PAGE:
Learning about Learning

So last week, while at Roberts, I was mesmerized from watching Renee walk through a media literacy exercise, modeling for the fantastic teachers at Roberts how they can begin to teach a "reading" of films as texts. Throughout much of the stimulating discussion, I wanted to jump in and give away the answer, draw people's attention to what they might have missed, start asking: Whose interest is being served here? Why would producers and production companies, distributors and news outlets, be interested in a particular definition of the "reality" of different cultures and countries? Can't we see here that in this film, Iraq is being treated again through the same prism of primitivism or victimization!?!?

BUT I realized as we were talking, that media literacy takes a long, long time to build, that it cannot be an understanding forced upon a person but as Renee pointed out, it must come through independent learning. And we are there to facilitate the learning process. Not impose it or control it. That is, as educators, we must all be open to the learning processes of the people with whom we work. We must not be tied to our own definitions of what the "right answer" is and must be open to witnessing all the ways that students and teachers alike come to view the texts around them in new ways.

Come to think of it,  documentary filmmaking in itself is a perfect model for practicing this more peaceful, this more open form of media education because in making doc films, you can't impose outcomes on your subjects or on the environment you are filming. You can't have too many expectations - you can have hopes, but you also have to be as open as possible as much as possible to the process of following a subject and an event and hoping that you will make the wisest decisions about what to capture. As would a teacher, a doc filmmaker must have a framework for understanding, a framework for perceiving the environment, a framework for moving forward, but beyond that, he or she must be willing to go with the flow. Though as Renee points out, having a few learning outcomes in any situation can help a great deal.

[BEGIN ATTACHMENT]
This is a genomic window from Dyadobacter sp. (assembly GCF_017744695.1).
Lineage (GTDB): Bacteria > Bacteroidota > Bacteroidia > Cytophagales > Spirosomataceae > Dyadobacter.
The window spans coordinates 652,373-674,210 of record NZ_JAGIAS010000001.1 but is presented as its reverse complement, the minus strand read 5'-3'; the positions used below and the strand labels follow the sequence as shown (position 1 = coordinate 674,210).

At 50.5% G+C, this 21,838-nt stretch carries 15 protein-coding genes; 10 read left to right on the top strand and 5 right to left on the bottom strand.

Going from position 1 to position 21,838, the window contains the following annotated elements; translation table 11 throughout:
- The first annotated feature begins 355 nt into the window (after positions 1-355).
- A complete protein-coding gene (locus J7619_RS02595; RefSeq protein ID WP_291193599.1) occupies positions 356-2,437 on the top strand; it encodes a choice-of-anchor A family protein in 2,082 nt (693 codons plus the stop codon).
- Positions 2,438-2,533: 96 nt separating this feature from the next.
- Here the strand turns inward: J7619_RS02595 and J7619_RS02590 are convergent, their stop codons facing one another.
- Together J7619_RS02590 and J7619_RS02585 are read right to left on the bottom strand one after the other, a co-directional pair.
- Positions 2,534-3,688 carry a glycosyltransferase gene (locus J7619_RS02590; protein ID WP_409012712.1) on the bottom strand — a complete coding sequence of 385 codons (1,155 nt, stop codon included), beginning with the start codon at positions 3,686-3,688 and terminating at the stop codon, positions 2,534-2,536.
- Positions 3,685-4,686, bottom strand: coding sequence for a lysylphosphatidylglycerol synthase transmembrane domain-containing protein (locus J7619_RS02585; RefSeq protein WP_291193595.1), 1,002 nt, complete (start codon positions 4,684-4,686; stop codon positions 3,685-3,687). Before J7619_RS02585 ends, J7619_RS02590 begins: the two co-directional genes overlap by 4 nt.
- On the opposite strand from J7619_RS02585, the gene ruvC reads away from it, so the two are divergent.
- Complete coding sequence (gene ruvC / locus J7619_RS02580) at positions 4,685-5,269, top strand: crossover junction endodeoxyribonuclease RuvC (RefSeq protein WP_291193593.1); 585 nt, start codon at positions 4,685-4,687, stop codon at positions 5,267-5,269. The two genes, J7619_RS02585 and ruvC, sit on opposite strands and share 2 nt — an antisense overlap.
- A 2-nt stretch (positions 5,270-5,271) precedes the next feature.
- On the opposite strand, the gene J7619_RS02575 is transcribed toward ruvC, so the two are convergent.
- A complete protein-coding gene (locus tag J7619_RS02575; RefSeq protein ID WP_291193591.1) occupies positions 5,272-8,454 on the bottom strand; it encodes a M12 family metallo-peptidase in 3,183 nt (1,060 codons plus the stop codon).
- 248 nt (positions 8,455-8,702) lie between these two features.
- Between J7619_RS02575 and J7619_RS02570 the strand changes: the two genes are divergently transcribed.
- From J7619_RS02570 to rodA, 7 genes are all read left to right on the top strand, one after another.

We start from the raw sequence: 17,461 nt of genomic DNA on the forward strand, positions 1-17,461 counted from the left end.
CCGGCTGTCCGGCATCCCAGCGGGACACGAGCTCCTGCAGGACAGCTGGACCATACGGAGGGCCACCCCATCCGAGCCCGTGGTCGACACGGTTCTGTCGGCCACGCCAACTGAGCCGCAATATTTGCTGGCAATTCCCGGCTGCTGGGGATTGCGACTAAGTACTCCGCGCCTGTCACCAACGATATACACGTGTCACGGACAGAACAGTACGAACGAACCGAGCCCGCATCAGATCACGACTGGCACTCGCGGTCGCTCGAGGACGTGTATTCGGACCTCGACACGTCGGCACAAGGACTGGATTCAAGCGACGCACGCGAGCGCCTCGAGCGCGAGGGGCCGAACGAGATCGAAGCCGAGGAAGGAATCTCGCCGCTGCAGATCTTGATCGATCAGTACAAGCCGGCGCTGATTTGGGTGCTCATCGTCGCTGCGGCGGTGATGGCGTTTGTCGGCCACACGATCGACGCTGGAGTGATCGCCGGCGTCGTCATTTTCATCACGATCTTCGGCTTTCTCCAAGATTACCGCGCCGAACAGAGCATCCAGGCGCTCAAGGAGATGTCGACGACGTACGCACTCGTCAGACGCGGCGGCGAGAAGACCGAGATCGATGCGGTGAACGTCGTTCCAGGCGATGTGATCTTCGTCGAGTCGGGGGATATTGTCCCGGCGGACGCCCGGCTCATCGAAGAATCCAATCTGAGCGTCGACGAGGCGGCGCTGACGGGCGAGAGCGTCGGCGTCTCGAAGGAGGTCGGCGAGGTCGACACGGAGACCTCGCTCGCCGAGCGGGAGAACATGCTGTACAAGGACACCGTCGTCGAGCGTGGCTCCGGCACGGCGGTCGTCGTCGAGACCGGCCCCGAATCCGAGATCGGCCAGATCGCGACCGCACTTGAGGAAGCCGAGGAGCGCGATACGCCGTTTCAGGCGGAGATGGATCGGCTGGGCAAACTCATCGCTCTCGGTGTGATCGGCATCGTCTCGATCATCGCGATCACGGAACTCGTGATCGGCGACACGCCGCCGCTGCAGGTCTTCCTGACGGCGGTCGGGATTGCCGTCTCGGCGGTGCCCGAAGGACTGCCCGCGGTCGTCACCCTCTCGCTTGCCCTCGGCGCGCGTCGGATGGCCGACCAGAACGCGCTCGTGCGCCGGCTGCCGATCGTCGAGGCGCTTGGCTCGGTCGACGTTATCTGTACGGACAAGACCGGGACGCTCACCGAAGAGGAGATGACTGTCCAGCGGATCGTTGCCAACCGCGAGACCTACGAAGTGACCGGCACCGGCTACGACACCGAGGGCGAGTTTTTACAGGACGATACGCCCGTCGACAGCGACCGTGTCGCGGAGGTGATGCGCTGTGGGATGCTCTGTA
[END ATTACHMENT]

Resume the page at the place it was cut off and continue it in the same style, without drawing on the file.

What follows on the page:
And something really fascinating I learned today: after years of having heard the word "Shia" around my family,  and after having stood in the Hagia Sophia three years ago and listened to my Iranian cousin teach me and his young son the sucession of Imams in Shiite Islam, I finally read today that "Shiite" stands for "Shiat Ali," which means "followers of Ali"!!! 

I also learned recently that the symbol in the center of the Iranian flag (the flag of my country!) reads "Allah" and the calligraphic, rectangular etchings along the rectangular borders read, "Allah Akbar." "God is great." I can't believe I didn't know this before!!!!